- Rated: Not Rated
- Run Time: 1 hours, 13 minutes
- Video: Black & White
- Released: June 28, 2011
- Originally Released: 1929
- Label: Criterion
- Encoding: Region 1 (USA & Canada)
- Note: Two Scores: a Silent-Era-Style one by the Mont Alto Orchestra and a modern one by Elena Kats-Chernin, performed by the Czech Film Orchestra
- Weekend am Wannsee, Gerald Koll's 2000 Documentary about the film, featuring Interviews with star Brigitte Borchert and Writer Curt Siodmak
- Ins Blaue hinein, a thirty-six minute short from 1931 by People on Sunday cinematographer Eugen Schüfftan
- Plus: A booklet featuring an essay by film scholar Noah Isenberg and reprints by scriptwriter Billy Wilder and Director Robert Siodmak
- Aspect Ratio: Full Frame - 1.33
- Dolby Digital 2.0 Stereo - German
- Subtitles - English
Performers, Cast and Crew:
Sight and Sound - 08/01/2011
"[An] entrancing, quietly radical artefact of European silent cinema's last hours..."
Film Comment - 09/01/2011
"[T]his quintessential Weimar weekend idyll was a historical, stylistic, and personal crossroads."
Description by OLDIES.com:
Years before they became major players in Hollywood, a group of young German filmmakers -- including eventual noir masters Robert Siodmak and Edgar G. Ulmer and future Oscar winners Billy Wilder and Fred Zinnemann -- worked together on the once-in-a-lifetime collaboration People on Sunday (Menschen am Sonntag). This effervescent, sunlit silent, about a handful of city dwellers (a charming cast of nonprofessionals) enjoying a weekend outing, offers a rare glimpse of Weimar-era Berlin. A unique hybrid of documentary and fictional storytelling, People on Sunday was both an experiment and a mainstream hit that would influence generations of film artists around the world.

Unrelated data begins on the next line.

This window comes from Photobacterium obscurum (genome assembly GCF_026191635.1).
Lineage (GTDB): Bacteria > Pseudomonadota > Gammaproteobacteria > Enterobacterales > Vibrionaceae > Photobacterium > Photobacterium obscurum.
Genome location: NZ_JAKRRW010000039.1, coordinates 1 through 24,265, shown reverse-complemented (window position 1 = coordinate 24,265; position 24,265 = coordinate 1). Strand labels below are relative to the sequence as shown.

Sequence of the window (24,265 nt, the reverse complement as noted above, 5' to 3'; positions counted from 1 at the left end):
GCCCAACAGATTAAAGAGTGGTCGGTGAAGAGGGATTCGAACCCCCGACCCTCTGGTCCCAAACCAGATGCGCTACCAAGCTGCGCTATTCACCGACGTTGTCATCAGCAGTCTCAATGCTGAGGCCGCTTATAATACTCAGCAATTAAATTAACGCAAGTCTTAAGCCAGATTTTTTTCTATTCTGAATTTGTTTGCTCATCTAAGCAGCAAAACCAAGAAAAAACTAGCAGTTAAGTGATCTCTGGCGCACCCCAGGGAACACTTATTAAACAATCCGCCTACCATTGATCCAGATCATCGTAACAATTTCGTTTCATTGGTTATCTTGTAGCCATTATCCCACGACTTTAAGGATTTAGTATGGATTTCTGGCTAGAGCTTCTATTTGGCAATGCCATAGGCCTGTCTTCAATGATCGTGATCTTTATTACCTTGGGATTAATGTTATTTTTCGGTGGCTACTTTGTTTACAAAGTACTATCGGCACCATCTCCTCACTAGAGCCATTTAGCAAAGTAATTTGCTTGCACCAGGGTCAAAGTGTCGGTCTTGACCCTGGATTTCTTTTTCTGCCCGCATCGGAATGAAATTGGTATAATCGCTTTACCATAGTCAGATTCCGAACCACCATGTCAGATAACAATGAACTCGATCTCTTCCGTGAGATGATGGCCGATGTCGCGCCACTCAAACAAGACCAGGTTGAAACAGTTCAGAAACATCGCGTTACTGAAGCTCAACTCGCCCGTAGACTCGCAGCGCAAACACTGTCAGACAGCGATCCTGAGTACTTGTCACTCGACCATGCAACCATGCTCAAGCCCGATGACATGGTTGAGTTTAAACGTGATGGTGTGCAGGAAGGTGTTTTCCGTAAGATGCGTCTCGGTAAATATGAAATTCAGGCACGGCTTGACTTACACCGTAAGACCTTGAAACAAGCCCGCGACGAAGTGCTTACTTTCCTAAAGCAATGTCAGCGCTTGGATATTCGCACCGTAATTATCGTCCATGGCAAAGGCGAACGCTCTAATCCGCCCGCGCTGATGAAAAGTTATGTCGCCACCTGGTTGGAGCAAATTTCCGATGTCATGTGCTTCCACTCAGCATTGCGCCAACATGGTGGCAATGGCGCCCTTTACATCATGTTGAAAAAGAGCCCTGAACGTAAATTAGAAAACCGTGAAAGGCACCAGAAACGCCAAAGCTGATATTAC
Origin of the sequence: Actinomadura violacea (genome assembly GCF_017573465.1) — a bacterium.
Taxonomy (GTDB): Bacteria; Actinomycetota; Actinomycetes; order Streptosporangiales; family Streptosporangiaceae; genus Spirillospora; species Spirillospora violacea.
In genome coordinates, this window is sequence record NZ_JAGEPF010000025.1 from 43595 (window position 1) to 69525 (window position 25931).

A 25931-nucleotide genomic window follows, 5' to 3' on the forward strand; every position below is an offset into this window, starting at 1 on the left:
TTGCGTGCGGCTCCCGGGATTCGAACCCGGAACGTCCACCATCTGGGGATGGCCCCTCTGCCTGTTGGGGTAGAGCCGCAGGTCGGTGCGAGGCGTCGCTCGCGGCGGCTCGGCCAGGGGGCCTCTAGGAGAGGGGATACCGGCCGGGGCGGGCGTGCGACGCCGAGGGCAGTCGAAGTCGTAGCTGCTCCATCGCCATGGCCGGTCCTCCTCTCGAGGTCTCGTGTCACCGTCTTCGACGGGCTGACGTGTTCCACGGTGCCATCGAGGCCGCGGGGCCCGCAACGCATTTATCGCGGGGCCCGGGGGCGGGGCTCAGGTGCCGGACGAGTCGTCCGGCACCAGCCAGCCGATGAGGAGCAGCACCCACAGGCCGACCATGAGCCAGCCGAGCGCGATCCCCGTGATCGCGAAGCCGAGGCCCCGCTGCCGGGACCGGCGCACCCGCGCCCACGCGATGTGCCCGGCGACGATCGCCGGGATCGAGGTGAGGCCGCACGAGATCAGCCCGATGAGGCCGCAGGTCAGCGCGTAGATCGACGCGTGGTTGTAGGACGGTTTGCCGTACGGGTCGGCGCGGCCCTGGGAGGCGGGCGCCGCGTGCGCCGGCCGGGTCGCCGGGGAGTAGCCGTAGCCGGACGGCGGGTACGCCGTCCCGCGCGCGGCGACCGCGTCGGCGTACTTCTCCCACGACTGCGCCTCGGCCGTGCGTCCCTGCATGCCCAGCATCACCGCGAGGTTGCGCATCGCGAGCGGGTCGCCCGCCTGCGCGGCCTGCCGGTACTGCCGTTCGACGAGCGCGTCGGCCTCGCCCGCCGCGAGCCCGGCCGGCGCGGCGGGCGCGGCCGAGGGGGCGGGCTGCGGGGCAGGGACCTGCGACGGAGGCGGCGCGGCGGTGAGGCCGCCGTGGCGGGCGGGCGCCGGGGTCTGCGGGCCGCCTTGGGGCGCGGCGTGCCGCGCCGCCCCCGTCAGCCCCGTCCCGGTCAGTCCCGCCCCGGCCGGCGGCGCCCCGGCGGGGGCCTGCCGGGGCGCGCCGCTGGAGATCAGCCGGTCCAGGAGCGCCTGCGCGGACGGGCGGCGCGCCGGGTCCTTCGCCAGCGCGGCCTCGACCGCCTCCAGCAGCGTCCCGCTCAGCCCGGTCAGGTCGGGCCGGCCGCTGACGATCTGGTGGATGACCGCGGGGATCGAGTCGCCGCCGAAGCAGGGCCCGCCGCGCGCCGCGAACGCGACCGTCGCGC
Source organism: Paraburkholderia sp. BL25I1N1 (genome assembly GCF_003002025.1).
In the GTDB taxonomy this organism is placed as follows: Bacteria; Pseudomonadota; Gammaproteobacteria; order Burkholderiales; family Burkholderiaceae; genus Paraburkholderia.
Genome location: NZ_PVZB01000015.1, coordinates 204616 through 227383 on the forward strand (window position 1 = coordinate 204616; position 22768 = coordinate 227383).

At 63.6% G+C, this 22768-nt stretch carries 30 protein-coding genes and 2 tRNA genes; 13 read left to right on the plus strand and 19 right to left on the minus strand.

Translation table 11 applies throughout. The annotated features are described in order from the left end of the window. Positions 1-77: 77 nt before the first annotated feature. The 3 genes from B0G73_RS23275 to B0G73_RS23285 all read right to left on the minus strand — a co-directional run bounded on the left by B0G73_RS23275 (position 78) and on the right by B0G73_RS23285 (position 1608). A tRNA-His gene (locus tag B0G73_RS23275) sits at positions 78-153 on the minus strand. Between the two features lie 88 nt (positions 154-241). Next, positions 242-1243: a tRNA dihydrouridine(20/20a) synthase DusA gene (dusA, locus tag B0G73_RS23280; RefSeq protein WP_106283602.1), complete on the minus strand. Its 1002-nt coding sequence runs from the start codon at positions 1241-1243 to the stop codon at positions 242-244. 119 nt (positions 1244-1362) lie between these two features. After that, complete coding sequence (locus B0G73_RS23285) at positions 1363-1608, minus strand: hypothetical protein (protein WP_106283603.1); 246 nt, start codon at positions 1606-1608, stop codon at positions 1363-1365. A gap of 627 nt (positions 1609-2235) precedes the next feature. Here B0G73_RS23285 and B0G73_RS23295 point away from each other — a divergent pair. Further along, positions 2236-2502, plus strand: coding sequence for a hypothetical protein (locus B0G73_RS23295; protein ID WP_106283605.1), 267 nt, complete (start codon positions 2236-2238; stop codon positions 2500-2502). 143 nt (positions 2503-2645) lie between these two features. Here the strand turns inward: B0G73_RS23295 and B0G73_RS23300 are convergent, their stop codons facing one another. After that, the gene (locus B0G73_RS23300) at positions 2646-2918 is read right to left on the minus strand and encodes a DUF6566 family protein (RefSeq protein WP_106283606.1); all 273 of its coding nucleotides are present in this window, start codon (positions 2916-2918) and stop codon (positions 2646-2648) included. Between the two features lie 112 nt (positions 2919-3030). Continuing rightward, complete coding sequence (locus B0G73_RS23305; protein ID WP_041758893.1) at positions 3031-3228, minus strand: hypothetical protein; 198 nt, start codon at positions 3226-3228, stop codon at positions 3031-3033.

An early experiment in neo-realist filmmaking, MENSCHEN AM SONNTAG is a low-budget drama about two men, a cab driver and a salesman, who find themselves with nothing to do on a Sunday in Berlin. The friends pick up a couple of young women, and the four spend the day wandering the city streets before heading to a beach in Wannsee, where they go swimming and enjoy an idyllic afternoon by the lake. After a genial but determined attempt at seduction by the two men, the foursome returns to Berlin, with the depressing prospect of another working week looming before them. MENSCHEN AM SONNTAG is most notable today for the behind-the-camera contributions of several young German filmmakers who would later win greater fame after expatriating to the United States following the rise of the Third Reich, among them Billy Wilder, Fred Zinnemann, Robert Siodmak, Edgar G. Ulmer, and Curt Siodmak.